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The Darkest Timeline: Sony TV Fire Dan Harmon As Showrunner Of ‘Community’

The Darkest Timeline: Sony TV Fire Dan Harmon As Showrunner Of 'Community'

The writing’s been on the wall for a while, but late last night, only 24 hours after the third season of NBC‘s beloved, if poorly-rated sitcom “Community” came to a close, Sony Pictures Television decided to break the hearts of the show’s devoted fanbase, by announcing (per the AV Club, among others) that Dan Harmon, creator of the comedy, won’t be returning as showrunner for the recently-recommissioned fourth season of the show. Instead he’ll be replaced by David Guarascio and Moses Port, who’ve most recently looked after ABC‘s show “Happy Endings.”

The show stars Joel McHale, Chevy Chase,Alison Brie, Donald Glover, Danny Pudi, Gillian Jacobs and Yvette Nicole Brown as seven messed-up individuals who form a study group at a community college (with Ken Jeong and Jim Rash as authority figures), but under Harmon’s leadership, the show has become a gloriously weird concoction of genres and stylistic experiments (in the third season alone, we had a musical, a show displaying seven alternate timelines for the same event, a collection of horror stories, mock-doc homages to Eleanor Coppola‘s “Hearts of Darkness” and Ken Burns‘ “Civil War,” a “Law & Order” parody, a fake clip-show, a heist tale and an animated nod to 8-bit video games, among others) that was consistently hilarious and, more often than not, contained a great big heart, with more love for, and understanding of, its characters than virtually any other show on television. 

While it’s never crossed over to the mainstream, NBC recommissioned the show a couple of weeks back for a 13-episode fourth season, and fans celebrated heartily. But as it turns out, that recommission came at a price: Harmon’s one-year contract was up, and has not been renewed. And to hear the writer/producer’s side of the tale, the decision was far from mutual.

He’s issued a statement on his Tumblr that indicates that the first he learnt of his replacement was after the announcement had been made public, and that Sony had in fact not been in any communication with him since the show was picked up for its fourth season. Harmon wrote “They literally haven’t called me since the season four pickup, so their reasons for replacing me are clearly none of my business.  ‘Community’ is their property, I only own ten percent of it, and I kind of don’t want to hear what their complaints are because I’m sure it would hurt my feelings even more now that I’d be listening for free.” And while he has the contractual role of ‘consulting producer,’ Harmon indicates he has no intention of consulting on the show from now on out, given that he’d have little to no power.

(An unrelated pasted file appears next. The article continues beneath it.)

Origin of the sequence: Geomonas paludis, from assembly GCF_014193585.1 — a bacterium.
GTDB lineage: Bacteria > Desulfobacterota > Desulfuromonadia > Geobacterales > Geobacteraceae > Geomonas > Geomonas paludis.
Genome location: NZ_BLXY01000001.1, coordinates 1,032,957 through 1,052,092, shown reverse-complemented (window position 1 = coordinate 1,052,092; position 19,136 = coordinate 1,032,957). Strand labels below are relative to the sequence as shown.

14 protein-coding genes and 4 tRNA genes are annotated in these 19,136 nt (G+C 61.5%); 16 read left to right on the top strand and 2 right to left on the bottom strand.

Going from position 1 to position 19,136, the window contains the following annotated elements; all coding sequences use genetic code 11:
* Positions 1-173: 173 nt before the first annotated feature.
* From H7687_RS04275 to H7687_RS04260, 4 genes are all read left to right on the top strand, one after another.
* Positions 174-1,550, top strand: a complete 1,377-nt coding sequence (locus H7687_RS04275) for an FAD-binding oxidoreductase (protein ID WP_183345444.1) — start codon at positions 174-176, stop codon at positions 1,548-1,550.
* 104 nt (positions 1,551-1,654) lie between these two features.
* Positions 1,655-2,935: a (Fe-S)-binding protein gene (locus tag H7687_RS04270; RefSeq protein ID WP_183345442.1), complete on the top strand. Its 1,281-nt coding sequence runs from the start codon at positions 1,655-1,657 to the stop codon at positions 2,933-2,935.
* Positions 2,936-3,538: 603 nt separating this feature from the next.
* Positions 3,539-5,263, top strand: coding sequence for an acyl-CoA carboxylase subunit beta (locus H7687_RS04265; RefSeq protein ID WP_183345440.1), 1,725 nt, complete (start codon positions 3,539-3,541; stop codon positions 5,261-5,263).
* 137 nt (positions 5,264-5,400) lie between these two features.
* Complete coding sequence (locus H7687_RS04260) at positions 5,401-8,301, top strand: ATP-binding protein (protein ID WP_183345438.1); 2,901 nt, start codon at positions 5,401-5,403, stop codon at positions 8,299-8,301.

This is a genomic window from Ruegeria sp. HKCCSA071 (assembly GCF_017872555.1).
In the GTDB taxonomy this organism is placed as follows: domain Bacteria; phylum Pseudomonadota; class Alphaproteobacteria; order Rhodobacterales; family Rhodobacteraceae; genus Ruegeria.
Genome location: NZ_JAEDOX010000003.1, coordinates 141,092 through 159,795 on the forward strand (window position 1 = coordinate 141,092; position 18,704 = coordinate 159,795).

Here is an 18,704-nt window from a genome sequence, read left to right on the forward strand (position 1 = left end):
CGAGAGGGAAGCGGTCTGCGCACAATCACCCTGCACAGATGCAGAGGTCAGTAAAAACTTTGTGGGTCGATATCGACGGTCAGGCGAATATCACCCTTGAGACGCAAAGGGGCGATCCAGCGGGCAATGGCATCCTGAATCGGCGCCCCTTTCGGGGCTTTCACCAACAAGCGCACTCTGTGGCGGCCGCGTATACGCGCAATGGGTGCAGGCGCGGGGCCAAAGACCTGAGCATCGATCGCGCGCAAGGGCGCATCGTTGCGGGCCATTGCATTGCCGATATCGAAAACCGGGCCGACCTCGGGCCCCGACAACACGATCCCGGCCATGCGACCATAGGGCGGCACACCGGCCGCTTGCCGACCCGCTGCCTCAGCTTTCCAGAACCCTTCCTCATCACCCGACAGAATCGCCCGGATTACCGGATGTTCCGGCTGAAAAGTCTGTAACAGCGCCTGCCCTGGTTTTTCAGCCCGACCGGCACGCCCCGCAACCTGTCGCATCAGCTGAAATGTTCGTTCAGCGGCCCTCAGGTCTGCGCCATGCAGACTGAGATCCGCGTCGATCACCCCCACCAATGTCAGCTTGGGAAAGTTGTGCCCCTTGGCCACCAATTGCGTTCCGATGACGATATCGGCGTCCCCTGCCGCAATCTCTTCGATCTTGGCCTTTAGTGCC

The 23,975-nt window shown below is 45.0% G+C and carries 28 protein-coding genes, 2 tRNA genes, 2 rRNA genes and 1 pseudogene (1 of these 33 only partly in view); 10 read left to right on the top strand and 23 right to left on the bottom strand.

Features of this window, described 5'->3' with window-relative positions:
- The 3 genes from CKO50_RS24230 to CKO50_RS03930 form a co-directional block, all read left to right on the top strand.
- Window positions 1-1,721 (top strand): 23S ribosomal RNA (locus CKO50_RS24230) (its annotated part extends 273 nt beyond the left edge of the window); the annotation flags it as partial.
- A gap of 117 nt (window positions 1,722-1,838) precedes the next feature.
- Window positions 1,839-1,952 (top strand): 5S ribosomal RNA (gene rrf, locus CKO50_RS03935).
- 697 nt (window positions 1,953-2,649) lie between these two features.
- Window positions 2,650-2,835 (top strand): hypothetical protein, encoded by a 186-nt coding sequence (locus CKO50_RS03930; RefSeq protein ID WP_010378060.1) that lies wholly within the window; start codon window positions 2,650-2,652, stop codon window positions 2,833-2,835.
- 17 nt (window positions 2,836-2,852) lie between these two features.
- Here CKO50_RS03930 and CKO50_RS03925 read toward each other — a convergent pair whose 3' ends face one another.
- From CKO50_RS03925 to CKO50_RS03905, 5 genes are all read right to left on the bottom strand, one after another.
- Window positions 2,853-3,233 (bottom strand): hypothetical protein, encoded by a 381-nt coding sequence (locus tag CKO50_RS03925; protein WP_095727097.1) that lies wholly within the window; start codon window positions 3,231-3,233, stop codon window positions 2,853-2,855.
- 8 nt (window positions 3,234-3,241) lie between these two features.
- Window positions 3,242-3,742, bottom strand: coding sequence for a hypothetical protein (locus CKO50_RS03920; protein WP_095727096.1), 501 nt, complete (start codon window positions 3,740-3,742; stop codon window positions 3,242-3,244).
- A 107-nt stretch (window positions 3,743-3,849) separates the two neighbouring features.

Harmon has a reputation for being quote-unquote difficult to work with. He left “The Sarah Silverman Programme,” which he co-created, after a personality clash with his star, has seen a high turnover of writing staff on the series, and has publicly feuded with star Chevy Chase of late. Harmon has admitted in podcasts that his desire to rewrite every script so that they can be the best they can be, keeping writing staff in overnight, and late delivery of said scripts, has led to cost overruns on the show, and we suspect that that, above anything else, is what’s led to his replacement. The same thing caused Aaron Sorkin to be fired from “The West Wing,” although that was exacerbated by Sorkin’s drug problems.

But you know who else is difficult to work with? Anyone who’s worth working with. Harmon’s uncompromising nature seems to come because he cares so fucking much about making the show as good as it can be. He’s not doing it to be a dick, he’s doing it to make it excellent. And more crucially, his voice is entirely central to the show, and with producers Neil Goldman & Garret Donovan, directors the Russo Brothers and longest-serving writer Chris McKenna all exiting the show (with more sure to follow), what we’ll be seeing when it returns in the fall might be “Community,” but it won’t really be “Community.” We wish Guarascio & Port well and all (“Happy Endings” has developed into a very funny little show), but they’ll have performed a miracle if they can keep the show to its high standards of late.

All that being said, we’re sure this isn’t the last we’ll see of Harmon: Adult Swim have ordered a pilot called “Rick & Morty,” co-created by Harmon and Justin Roiland. And one only has to look at Sorkin’s Oscar-winning success on “The Social Network,” or Joss Whedon, who’s gone from embattled creator of low-rated TV shows to the man behind one of the most successful movies of all time in “The Avengers,” to see how people like Harmon can flourish on the big screen. More than anything else, we’re glad we had three exceptional seasons of television, and we can’t wait to see what comes out of Harmon’s mind next.

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